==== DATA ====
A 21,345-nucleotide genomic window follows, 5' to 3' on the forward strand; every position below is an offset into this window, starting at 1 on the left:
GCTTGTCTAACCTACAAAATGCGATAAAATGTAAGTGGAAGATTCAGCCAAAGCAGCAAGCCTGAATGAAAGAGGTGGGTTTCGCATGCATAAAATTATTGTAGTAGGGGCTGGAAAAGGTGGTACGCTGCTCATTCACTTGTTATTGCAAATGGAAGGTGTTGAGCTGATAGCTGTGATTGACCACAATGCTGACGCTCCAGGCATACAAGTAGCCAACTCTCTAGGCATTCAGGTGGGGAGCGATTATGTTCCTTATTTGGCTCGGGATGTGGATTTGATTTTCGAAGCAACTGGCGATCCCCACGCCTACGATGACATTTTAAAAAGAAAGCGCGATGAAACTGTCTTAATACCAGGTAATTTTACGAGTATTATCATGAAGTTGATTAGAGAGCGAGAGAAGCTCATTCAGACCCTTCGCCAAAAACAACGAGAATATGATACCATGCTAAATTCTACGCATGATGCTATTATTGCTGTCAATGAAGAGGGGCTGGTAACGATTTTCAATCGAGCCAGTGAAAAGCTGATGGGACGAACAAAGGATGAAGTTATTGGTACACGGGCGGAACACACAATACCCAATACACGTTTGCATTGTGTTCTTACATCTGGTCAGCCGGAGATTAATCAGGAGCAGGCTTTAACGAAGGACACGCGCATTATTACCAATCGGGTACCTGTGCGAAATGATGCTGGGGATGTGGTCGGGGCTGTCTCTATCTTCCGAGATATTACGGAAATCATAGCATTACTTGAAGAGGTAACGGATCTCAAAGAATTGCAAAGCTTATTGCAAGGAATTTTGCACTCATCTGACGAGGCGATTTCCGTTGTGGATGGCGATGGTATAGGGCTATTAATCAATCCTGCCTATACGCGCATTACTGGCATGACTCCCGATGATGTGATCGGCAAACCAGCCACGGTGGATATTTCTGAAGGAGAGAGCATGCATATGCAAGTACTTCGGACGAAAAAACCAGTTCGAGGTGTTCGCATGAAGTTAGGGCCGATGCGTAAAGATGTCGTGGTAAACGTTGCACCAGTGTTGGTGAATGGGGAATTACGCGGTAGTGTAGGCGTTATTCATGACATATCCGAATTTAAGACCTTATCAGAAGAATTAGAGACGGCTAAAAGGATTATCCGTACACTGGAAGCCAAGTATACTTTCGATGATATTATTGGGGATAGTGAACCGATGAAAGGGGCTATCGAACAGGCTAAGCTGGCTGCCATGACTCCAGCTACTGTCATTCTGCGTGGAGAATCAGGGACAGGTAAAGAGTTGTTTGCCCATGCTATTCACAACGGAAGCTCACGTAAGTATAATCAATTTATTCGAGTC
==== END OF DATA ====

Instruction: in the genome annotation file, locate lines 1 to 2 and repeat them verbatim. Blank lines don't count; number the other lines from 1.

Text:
A 21,345-nucleotide genomic window follows, 5' to 3' on the forward strand; every position below is an offset into this window, starting at 1 on the left:
GCTTGTCTAACCTACAAAATGCGATAAAATGTAAGTGGAAGATTCAGCCAAAGCAGCAAGCCTGAATGAAAGAGGTGGGTTTCGCATGCATAAAATTATTGTAGTAGGGGCTGGAAAAGGTGGTACGCTGCTCATTCACTTGTTATTGCAAATGGAAGGTGTTGAGCTGATAGCTGTGATTGACCACAATGCTGACGCTCCAGGCATACAAGTAGCCAACTCTCTAGGCATTCAGGTGGGGAGCGATTATGTTCCTTATTTGGCTCGGGATGTGGATTTGATTTTCGAAGCAACTGGCGATCCCCACGCCTACGATGACATTTTAAAAAGAAAGCGCGATGAAACTGTCTTAATACCAGGTAATTTTACGAGTATTATCATGAAGTTGATTAGAGAGCGAGAGAAGCTCATTCAGACCCTTCGCCAAAAACAACGAGAATATGATACCATGCTAAATTCTACGCATGATGCTATTATTGCTGTCAATGAAGAGGGGCTGGTAACGATTTTCAATCGAGCCAGTGAAAAGCTGATGGGACGAACAAAGGATGAAGTTATTGGTACACGGGCGGAACACACAATACCCAATACACGTTTGCATTGTGTTCTTACATCTGGTCAGCCGGAGATTAATCAGGAGCAGGCTTTAACGAAGGACACGCGCATTATTACCAATCGGGTACCTGTGCGAAATGATGCTGGGGATGTGGTCGGGGCTGTCTCTATCTTCCGAGATATTACGGAAATCATAGCATTACTTGAAGAGGTAACGGATCTCAAAGAATTGCAAAGCTTATTGCAAGGAATTTTGCACTCATCTGACGAGGCGATTTCCGTTGTGGATGGCGATGGTATAGGGCTATTAATCAATCCTGCCTATACGCGCATTACTGGCATGACTCCCGATGATGTGATCGGCAAACCAGCCACGGTGGATATTTCTGAAGGAGAGAGCATGCATATGCAAGTACTTCGGACGAAAAAACCAGTTCGAGGTGTTCGCATGAAGTTAGGGCCGATGCGTAAAGATGTCGTGGTAAACGTTGCACCAGTGTTGGTGAATGGGGAATTACGCGGTAGTGTAGGCGTTATTCATGACATATCCGAATTTAAGACCTTATCAGAAGAATTAGAGACGGCTAAAAGGATTATCCGTACACTGGAAGCCAAGTATACTTTCGATGATATTATTGGGGATAGTGAACCGATGAAAGGGGCTATCGAACAGGCTAAGCTGGCTGCCATGACTCCAGCTACTGTCATTCTGCGTGGAGAATCAGGGACAGGTAAAGAGTTGTTTGCCCATGCTATTCACAACGGAAGCTCACGTAAGTATAATCAATTTATTCGAGTC